Leptin has been studied as a diagnostic tool for IVF applications. Brannian and colleagues in 2001 reported that maternal circulating leptin concentrations, particulary relative to BMI, was highly predictive of IVF outcomes. In a study of one hundred and seventy-two IVF cycles, IVF outcomes such as fertilization, embryo development, implantation and pregnancy were analyzed relative to baseline (i.e., the day gonadotrophin stimulation was initiated) non-fasting serum leptin concentrations and BMI. It was found that serum leptin correlated with BMI as expected, and that serum leptin negatively correlated with pregnancy success whereas BMI did not correlate with pregnancy outcome. Furthermore, Brannian found that women with a low leptin:BMI ratio had significantly more superior quality embryos on day 3 post-retrieval and a greater implantation rate than women with a high leptin:BMI ratio.

Studies in women with PCOS undergoing IVF treatment also indicate that leptin may prove to be a valuable predictive marker of IVF outcomes. In a study undertaken by Mantzoros and colleagues, leptin concentrations were measured in women who succeeded in becoming pregnant within three cycles of in-vitro fertilization (IVF) or gamete intra-fallopian transfer, in women who failed to become pregnant within three cycles, and in women with polycystic ovarian syndrome (PCOS). After adjustment for age and BMI, women with PCOS who became pregnant tended to have lower mean follicular fluid leptin concentrations than women with PCOS who did not succeed at becoming pregnant. Further studies are needed to assess whether the prognostic role for follicular fluid leptin in human reproduction is independent of other factors, and to elucidate the underlying mechanisms.

New hormones, new horizons
The explosion of interest in obesity and a new respect for adipose tissue as an “endocrine organ” have resulted in the identification of a variety of new hormones related to energy homeostasis. Several hormones have been found to be expressed and secreted predominantly by adipose tissue, including adiponectin and resistin.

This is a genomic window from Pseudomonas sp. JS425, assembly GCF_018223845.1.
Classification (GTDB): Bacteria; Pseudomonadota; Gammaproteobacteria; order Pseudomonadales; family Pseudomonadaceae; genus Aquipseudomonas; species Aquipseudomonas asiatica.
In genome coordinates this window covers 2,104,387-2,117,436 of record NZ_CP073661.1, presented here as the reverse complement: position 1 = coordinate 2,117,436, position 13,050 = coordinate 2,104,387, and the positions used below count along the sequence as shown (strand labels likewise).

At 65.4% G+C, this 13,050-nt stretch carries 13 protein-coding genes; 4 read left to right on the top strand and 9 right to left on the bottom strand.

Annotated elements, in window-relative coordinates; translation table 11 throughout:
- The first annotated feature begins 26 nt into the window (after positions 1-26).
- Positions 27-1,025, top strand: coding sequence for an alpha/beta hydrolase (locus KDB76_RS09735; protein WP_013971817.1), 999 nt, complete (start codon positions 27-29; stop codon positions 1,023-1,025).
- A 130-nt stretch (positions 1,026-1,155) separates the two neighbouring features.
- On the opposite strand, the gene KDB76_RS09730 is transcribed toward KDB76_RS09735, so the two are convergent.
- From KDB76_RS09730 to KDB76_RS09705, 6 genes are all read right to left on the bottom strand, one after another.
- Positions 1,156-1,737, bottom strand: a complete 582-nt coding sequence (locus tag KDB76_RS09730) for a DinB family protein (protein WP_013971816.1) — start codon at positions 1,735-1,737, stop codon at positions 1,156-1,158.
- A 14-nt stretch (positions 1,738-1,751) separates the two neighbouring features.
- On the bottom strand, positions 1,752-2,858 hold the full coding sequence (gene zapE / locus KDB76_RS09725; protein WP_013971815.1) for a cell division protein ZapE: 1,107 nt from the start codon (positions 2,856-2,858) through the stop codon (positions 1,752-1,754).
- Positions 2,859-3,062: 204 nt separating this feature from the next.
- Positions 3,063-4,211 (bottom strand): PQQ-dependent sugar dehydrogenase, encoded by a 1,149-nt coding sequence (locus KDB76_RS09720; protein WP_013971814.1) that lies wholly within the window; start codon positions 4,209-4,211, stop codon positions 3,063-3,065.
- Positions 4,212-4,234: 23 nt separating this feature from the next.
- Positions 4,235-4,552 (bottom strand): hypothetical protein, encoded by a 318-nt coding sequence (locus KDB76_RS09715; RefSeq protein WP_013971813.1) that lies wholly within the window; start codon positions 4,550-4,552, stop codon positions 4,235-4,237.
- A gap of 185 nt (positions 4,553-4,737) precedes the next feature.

Adiponectin is a hormone whose expression and secretion are decreased in obesity and/or type 2 diabetes. It has been found that adiponectin improves insulin resistance mainly by decreasing triglyceride content in muscle and liver in obese mice and this effect results from increased expression of molecules involved in both fatty-acid combustion and energy dissipation in muscle. In a separate study, a single injection of adiponectin was found to lower blood glucose levels in obese and diabetic mice, and this effect was not achieved through increasing insulin levels. Taken together, these results indicate that the replenishment of adiponectin might prove a novel treatment modality for insulin resistance and type 2 diabetes.

Adiponectin has recently been evaluated as a potential risk assessment biomarker for endometrial cancer. Given that obesity is an established risk factor for endometrial cancer and that adiponectin is a hormone secreted exclusively by adipocytes, Petridou and colleagues investigated the association of adiponectin with the occurrence of endometrial cancer. Among women younger than 65 years of age, a significant inverse association was found between circulating adiponectin levels and endometrial cancer risk. This study is the first of its kind to directly link insulin resistance with a reproductive disorder, and thus future studies should be undertaken to establish the role of insulin resistance and related hormonal regulators in the pathogenesis of various diseases of the reproductive system.

Resistin is yet another peptide hormone that has been implicated in the development of insulin resistance. Studies in laboratory rodents indicate that resistin causes tissues to become less sensitive to the action of insulin, which is the hallmark of type 2 diabetes. Studies on circulating resistin in human subjects have not yet been published and consequently a role in human energy homeostasis remains to be determined. It is interesting that adiponectin and resistin have also been demonstrated in the placenta, so that again a link between energy balance and reproductive function has been established.

A discussion regarding energy homeostasis would not be complete with mention of Ghrelin. Produced mainly by the fundus of the stomach, Ghrelin is a known growth hormone secretagogue, and also one of the most important stimulants of appetite. It has been described as the “couch potato” hormone, stimulating metabolic effects opposite to those of leptin. Ghrelin stimulates food intake, enhances the use of carbohydrates and reduces fat utilization, increases gastric motility and acid secretion, and reduces locomotor activity. Analogous with the other hormones discussed above, ghrelin is also expressed in the placenta indicating a potential role in reproductive function.

Undoubtedly, there is an endocrinological basis to obesity. As it would appear that the regulation of appetite and energy expenditure has an impact on reproductive function, it is possible that the newly identified energy homeostasis panel of hormones will prove to be clinically useful in the diagnosis and management of various reproductive disorders.

Susan M Gale PhD, and V Daniel Castracane PhD are affiliated with diagnostic Systems Laboratories in Webster, Tex.; Christos S Mantzoros MD DSc is at the Beth Israel Deaconess Hospital in Boston, Mass.